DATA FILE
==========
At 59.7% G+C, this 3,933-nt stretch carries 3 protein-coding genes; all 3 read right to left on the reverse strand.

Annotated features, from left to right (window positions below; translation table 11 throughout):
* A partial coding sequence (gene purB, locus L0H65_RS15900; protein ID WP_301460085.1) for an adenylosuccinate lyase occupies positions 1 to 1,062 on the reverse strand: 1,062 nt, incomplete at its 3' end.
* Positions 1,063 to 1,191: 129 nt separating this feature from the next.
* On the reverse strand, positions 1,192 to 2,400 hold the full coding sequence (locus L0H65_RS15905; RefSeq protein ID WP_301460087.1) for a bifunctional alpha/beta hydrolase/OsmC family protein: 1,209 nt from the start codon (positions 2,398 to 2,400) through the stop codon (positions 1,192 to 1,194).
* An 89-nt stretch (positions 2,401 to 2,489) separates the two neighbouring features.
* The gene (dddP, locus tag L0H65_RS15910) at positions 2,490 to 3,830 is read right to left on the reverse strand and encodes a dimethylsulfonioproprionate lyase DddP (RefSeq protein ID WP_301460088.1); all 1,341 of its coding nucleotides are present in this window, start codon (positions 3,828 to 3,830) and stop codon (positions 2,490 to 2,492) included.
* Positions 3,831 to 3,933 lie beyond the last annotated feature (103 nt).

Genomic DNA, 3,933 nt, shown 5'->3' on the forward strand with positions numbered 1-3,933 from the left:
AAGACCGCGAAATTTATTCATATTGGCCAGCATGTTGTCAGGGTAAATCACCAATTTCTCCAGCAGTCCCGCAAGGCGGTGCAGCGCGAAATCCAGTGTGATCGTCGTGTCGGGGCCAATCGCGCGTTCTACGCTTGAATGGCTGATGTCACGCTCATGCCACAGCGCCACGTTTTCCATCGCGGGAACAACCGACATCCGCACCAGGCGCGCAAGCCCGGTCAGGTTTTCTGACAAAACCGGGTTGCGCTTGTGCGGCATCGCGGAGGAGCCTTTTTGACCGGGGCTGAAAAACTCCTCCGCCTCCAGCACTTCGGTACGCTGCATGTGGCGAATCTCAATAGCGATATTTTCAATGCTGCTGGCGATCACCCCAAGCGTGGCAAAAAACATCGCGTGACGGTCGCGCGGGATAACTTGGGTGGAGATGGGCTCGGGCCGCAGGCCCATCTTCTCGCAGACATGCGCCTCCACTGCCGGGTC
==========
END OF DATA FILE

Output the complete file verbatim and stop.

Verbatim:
At 59.7% G+C, this 3,933-nt stretch carries 3 protein-coding genes; all 3 read right to left on the reverse strand.

Annotated features, from left to right (window positions below; translation table 11 throughout):
* A partial coding sequence (gene purB, locus L0H65_RS15900; protein ID WP_301460085.1) for an adenylosuccinate lyase occupies positions 1 to 1,062 on the reverse strand: 1,062 nt, incomplete at its 3' end.
* Positions 1,063 to 1,191: 129 nt separating this feature from the next.
* On the reverse strand, positions 1,192 to 2,400 hold the full coding sequence (locus L0H65_RS15905; RefSeq protein ID WP_301460087.1) for a bifunctional alpha/beta hydrolase/OsmC family protein: 1,209 nt from the start codon (positions 2,398 to 2,400) through the stop codon (positions 1,192 to 1,194).
* An 89-nt stretch (positions 2,401 to 2,489) separates the two neighbouring features.
* The gene (dddP, locus tag L0H65_RS15910) at positions 2,490 to 3,830 is read right to left on the reverse strand and encodes a dimethylsulfonioproprionate lyase DddP (RefSeq protein ID WP_301460088.1); all 1,341 of its coding nucleotides are present in this window, start codon (positions 3,828 to 3,830) and stop codon (positions 2,490 to 2,492) included.
* Positions 3,831 to 3,933 lie beyond the last annotated feature (103 nt).

Genomic DNA, 3,933 nt, shown 5'->3' on the forward strand with positions numbered 1-3,933 from the left:
AAGACCGCGAAATTTATTCATATTGGCCAGCATGTTGTCAGGGTAAATCACCAATTTCTCCAGCAGTCCCGCAAGGCGGTGCAGCGCGAAATCCAGTGTGATCGTCGTGTCGGGGCCAATCGCGCGTTCTACGCTTGAATGGCTGATGTCACGCTCATGCCACAGCGCCACGTTTTCCATCGCGGGAACAACCGACATCCGCACCAGGCGCGCAAGCCCGGTCAGGTTTTCTGACAAAACCGGGTTGCGCTTGTGCGGCATCGCGGAGGAGCCTTTTTGACCGGGGCTGAAAAACTCCTCCGCCTCCAGCACTTCGGTACGCTGCATGTGGCGAATCTCAATAGCGATATTTTCAATGCTGCTGGCGATCACCCCAAGCGTGGCAAAAAACATCGCGTGACGGTCGCGCGGGATAACTTGGGTGGAGATGGGCTCGGGCCGCAGGCCCATCTTCTCGCAGACATGCGCCTCCACTGCCGGGTC